There seems to be a widespread view that the US experience with deregulation has been mixed. Financial deregulation was a disaster, but airline deregulation and telecoms deregulation were OK (except for how crowded airports are and irritating advertisements by competing phone companies).
What is this “telecoms deregulation” of which you speak.
I absolutely sincerely ask for information. I recall 2 episodes of newly intrusive telecoms regulation.
First ATT was forced to provide local (last mile) service to competing long distance carriers. This was imposed by the FCC. IIRC it was an application of the Sherman Anti-Trust Act. Yes there was a huge increase in competition, but it was caused by regulation not by deregulation. The purpose of the act was to force companies to compete. Following that decision to interfere with the free market, there was more competition. A regulation served its stated purpose. Clearly this is a case of regulation not de-regulation.
Another FCC ruling that would affect the company [MCI] was the 26 June 1968 ruling in the Carterfone case that deemed AT&T’s rules prohibiting private two-way radio connections to a telephone network were illegal. AT&T quickly sought a reversal of the ruling, and when the FCC denied their request brought suit against the FCC in the U.S. Court of Appeals. The FCC’s decision was upheld thus creating a new industry: privately (non-Bell) manufactured devices could be connected to the telephone network as long as the manufacturer met interface standards.
That ruling, which consisted of the Federal Government telling ATT what it could do with its property, introduced long distance competition. I was actually thinking of a later ruling in which a judge ordered ATT to make sure the interfaces worked (ATT had been trying to use the “as long as” part to restrain trade).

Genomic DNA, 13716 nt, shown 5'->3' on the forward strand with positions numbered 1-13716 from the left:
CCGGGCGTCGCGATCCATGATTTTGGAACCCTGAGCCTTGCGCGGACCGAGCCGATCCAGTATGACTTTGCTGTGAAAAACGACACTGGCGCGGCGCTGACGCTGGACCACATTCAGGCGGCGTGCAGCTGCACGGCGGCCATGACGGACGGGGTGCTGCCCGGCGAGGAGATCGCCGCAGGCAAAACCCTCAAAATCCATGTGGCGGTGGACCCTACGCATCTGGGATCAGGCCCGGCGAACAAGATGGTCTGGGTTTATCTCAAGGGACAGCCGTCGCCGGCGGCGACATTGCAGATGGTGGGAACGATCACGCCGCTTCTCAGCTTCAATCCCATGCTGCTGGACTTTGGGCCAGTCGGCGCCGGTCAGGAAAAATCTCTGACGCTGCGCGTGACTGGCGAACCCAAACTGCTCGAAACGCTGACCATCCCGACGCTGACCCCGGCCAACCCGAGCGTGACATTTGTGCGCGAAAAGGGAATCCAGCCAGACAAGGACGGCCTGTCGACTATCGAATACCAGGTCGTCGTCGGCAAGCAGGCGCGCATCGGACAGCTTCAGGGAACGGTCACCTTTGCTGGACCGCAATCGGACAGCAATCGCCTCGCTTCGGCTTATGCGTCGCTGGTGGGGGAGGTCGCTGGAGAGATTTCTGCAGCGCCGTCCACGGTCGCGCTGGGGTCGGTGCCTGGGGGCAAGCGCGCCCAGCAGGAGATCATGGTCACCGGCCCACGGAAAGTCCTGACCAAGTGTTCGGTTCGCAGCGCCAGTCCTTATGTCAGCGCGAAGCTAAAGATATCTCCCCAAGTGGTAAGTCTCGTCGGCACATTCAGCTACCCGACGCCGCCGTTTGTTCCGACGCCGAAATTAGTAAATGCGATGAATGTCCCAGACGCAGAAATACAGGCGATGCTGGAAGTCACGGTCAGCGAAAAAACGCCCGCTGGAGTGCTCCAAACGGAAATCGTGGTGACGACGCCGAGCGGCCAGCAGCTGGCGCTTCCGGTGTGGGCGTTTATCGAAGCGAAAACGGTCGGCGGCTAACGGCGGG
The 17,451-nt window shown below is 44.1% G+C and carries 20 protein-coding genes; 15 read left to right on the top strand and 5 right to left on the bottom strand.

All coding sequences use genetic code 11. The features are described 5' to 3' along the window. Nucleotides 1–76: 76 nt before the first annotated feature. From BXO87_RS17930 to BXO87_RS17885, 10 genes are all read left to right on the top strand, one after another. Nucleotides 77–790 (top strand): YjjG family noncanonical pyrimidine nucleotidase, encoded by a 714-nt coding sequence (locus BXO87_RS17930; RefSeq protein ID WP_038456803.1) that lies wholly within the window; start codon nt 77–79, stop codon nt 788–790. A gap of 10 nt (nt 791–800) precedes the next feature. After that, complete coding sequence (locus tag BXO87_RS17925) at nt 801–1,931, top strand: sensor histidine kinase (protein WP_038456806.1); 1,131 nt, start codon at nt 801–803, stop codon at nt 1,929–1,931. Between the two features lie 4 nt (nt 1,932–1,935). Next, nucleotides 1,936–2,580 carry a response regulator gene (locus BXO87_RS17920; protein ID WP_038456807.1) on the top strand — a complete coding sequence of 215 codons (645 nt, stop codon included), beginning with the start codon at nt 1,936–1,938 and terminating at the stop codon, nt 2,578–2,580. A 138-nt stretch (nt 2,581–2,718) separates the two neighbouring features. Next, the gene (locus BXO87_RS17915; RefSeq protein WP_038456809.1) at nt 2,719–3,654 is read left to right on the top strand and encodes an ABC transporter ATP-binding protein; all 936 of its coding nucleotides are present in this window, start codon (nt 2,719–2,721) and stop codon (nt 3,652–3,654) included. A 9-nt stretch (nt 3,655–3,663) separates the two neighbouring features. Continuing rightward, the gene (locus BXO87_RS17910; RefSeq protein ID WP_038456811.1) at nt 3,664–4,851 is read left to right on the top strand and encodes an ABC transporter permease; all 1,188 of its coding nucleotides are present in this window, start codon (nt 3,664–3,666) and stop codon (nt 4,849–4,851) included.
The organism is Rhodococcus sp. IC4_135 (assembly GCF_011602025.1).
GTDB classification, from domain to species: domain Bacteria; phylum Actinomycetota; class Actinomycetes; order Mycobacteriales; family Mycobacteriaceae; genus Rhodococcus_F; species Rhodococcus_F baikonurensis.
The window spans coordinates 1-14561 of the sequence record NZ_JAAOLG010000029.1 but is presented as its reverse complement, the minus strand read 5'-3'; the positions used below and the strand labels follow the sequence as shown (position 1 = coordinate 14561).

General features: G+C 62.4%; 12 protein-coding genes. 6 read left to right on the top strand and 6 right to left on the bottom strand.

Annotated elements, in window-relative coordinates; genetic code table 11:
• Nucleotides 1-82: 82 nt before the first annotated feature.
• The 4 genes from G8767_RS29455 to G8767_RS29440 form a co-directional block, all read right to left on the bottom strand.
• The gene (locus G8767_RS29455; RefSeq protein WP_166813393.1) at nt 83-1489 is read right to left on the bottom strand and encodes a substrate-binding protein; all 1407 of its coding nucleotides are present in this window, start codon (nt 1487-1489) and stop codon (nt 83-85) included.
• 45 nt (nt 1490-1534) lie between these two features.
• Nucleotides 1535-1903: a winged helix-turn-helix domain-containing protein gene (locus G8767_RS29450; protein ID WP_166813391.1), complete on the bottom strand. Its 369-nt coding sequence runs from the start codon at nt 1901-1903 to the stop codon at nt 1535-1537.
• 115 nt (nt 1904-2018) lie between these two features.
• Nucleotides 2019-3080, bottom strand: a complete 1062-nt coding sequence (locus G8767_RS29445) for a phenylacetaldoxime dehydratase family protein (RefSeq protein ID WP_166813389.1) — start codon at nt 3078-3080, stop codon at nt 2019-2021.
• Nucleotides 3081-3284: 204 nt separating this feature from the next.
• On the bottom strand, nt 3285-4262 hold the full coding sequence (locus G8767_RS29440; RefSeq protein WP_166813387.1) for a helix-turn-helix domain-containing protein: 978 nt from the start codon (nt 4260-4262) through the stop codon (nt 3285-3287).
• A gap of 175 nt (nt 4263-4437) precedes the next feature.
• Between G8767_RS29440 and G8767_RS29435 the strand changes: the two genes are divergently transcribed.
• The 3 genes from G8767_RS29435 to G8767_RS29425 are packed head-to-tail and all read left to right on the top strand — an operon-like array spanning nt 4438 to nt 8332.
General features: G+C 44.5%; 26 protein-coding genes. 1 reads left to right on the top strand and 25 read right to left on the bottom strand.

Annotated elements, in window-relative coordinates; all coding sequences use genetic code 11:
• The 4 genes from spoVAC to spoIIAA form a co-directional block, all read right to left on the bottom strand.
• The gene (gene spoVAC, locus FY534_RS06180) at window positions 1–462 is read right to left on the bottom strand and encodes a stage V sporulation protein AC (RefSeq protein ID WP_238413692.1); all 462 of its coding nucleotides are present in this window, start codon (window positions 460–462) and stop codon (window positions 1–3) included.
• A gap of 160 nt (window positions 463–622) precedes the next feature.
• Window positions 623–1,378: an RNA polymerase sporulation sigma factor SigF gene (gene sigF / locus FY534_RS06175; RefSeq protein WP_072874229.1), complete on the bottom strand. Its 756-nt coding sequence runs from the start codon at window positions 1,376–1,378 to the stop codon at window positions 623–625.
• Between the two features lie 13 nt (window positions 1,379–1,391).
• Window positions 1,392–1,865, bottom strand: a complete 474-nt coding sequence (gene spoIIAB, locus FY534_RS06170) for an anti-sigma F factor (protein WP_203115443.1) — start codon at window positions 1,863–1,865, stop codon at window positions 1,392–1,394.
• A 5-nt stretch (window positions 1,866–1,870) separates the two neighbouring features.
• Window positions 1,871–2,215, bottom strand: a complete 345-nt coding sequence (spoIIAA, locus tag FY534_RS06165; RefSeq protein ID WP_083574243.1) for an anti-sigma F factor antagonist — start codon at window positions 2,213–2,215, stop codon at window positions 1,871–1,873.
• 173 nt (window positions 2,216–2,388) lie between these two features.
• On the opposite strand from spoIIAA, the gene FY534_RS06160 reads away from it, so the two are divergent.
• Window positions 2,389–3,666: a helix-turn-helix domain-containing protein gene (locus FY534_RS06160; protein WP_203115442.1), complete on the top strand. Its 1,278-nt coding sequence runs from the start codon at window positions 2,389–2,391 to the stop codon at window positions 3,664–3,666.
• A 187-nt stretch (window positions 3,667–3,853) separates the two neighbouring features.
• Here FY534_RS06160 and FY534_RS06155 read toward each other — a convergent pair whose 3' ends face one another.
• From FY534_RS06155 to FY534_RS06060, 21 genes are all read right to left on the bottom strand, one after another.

The second episode was breaking ATT up into ATT and the baby bells. This was definitely an act of regulation under the authority of the Sherman act. Just ask ATT.
… an antitrust suit by the U.S. government against AT&T. The suit began in 1974 and was settled in January 1982 when AT&T agreed to divest itself of the wholly owned Bell operating companies that provided local exchange service.
That’s regulation not deregulation.
I suppose there might have been telecoms deregulation too, but that would be only dealing with minor issues left over by the huge acts of telecoms regulation.
Unless I am confused, people are mixing up competitive markets and laissez faire. Under laissez faire ATT could use its natural monopoly to block competition until the US was cabled for TV. The cable companies could offer telephone service (I don’t think they bother). Cable TV wasn’t deregulation. It was a tiny bit of technology and massive investment.
One of the principal aims of economic regulation in the USA has long been the promotion of competition. Sometimes regulation and public intervention over-ruling private property rights achieves its aims. It seems that, in one such case, it is therefore called “deregulation.”